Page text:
Achoimre: The literature states the importance of adopting a whole-school approach to inclusion and for meeting the needs of all students. This study investigated the challenges faced by Irish-medium (IM) primary and post-primary schools in relation to providing a whole-school approach to inclusion […]. The findings suggest that
like immersion schools internationally, IM schools need more resources through the medium of Irish
in relation to assessment, evidence-based interventions, and teaching/learning resources.
Achoimre: While exemptions from Irish are periodically reported in the media, they have attracted little academic commentary. Learners with certain special educational needs (SEN) qualify for an exemption from Irish when clear criteria are met (DES1, 1994; DES, 1996), but there appears to be a gap between policy and practice. This paper presents findings on the educational profile of learners with Williams syndrome, a rare neurodevelopmental condition that results in an intellectual disability (ID) but an aptitude for language learning. Most of the teacher participants in the study acknowledged the languagelearning capacity of the learners but some portrayed professional dilemmas of working within the parameters of an exemption from Irish. While this paper primarily aims to open the debate on exemptions from Irish, it also proposes a framework for the teaching of Irish to learners with SEN.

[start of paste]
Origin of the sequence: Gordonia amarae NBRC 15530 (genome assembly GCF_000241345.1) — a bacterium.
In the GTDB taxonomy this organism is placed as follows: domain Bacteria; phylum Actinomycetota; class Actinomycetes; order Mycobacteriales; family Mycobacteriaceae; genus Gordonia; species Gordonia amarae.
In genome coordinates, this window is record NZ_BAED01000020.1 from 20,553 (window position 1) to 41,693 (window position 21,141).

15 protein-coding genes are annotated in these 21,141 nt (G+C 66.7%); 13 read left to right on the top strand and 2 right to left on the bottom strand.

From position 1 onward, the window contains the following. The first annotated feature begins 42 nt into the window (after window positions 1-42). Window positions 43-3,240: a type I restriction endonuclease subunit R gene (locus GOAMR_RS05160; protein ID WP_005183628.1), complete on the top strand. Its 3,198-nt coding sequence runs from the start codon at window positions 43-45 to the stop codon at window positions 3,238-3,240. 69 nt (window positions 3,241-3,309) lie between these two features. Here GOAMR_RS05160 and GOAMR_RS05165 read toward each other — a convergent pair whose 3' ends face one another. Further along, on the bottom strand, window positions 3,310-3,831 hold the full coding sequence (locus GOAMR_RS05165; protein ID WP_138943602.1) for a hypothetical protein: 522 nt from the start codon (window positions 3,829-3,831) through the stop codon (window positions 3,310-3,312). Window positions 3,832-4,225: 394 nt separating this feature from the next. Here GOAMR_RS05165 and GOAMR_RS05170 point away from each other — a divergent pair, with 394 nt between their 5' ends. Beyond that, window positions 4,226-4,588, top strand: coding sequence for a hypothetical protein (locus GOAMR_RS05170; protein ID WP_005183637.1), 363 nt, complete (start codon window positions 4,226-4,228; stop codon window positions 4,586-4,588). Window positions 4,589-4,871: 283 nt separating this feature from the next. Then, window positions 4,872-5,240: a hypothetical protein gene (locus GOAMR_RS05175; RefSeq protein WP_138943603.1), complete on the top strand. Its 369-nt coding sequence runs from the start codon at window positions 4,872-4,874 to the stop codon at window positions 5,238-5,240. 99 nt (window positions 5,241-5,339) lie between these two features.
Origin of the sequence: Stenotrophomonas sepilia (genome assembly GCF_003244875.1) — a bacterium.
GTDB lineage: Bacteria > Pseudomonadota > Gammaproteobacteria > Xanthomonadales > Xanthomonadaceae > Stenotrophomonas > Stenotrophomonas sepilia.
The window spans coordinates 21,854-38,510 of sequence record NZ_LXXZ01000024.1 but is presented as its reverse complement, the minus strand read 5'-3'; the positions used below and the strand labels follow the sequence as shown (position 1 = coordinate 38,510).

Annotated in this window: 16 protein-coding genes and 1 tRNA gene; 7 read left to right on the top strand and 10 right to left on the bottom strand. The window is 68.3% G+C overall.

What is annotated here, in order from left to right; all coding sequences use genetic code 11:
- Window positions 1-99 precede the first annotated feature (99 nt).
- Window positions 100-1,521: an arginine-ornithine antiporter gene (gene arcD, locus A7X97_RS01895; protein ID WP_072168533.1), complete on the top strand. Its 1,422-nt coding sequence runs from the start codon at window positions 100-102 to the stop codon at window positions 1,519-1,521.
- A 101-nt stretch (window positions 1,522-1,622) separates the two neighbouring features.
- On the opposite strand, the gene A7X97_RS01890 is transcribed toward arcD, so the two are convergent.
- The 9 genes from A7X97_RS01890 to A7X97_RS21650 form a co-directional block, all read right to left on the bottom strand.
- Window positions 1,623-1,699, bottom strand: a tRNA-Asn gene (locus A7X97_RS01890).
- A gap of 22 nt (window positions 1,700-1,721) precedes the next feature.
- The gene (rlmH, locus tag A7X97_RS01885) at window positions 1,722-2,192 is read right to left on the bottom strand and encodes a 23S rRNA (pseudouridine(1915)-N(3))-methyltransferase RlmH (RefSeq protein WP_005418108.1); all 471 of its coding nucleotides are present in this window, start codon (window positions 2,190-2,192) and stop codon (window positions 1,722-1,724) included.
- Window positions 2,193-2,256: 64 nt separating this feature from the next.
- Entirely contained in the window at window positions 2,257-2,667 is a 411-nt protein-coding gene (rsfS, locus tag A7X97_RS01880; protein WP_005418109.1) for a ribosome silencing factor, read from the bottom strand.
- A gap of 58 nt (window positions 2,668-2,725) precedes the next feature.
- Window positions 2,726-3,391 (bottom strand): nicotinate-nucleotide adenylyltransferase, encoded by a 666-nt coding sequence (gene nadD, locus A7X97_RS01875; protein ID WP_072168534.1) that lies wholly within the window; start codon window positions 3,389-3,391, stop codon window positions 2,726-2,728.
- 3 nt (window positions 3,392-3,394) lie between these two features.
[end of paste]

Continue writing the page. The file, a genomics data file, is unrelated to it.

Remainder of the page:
Tá sé mar chuspóir leis an bpáipéar seo ón ÚNM treoir phraiticiúil a thabhairt do Ranna agus chomhlachtaí poiblí maidir leis an teanga ba cheart a úsáid i ndáil le míchumas chun freastal ar bhealach measúil ar na téarmaí difriúla is fearr le daoine faoi mhíchumas. Is treoir an-úsáideach í do naíonraí agus scoileanna freisin le gluais a mhíníonn téarmaí coitianta agus gluais eile le cur síos ar téarmaí nár cheart a úsáid agus téarmaí malartacha molta ina n-áit.
“Bilingualism does not negatively impact autistic people and may provide benefits for cognitive and socio-emotional development. It is an essential part of someone’s identity”. This guidance document summarises the latest findings in the field of bilingualism in autism research. This summary focuses on the information needed by educators to provide up-to-date and adapted advice to bilingual families of autistic children and young people.
At least 25% of autistic children worldwide have the potential to grow up in a bilingual environment. However, many autistic children are being denied opportunities to access additional languages and the cultural, familial and community connections that come with this. There is little evidence identifying the barriers to language learning and access, and no research addressing the perspectives of practitioners, who are crucial in supporting parents to make informed choices about bilingualism with their child.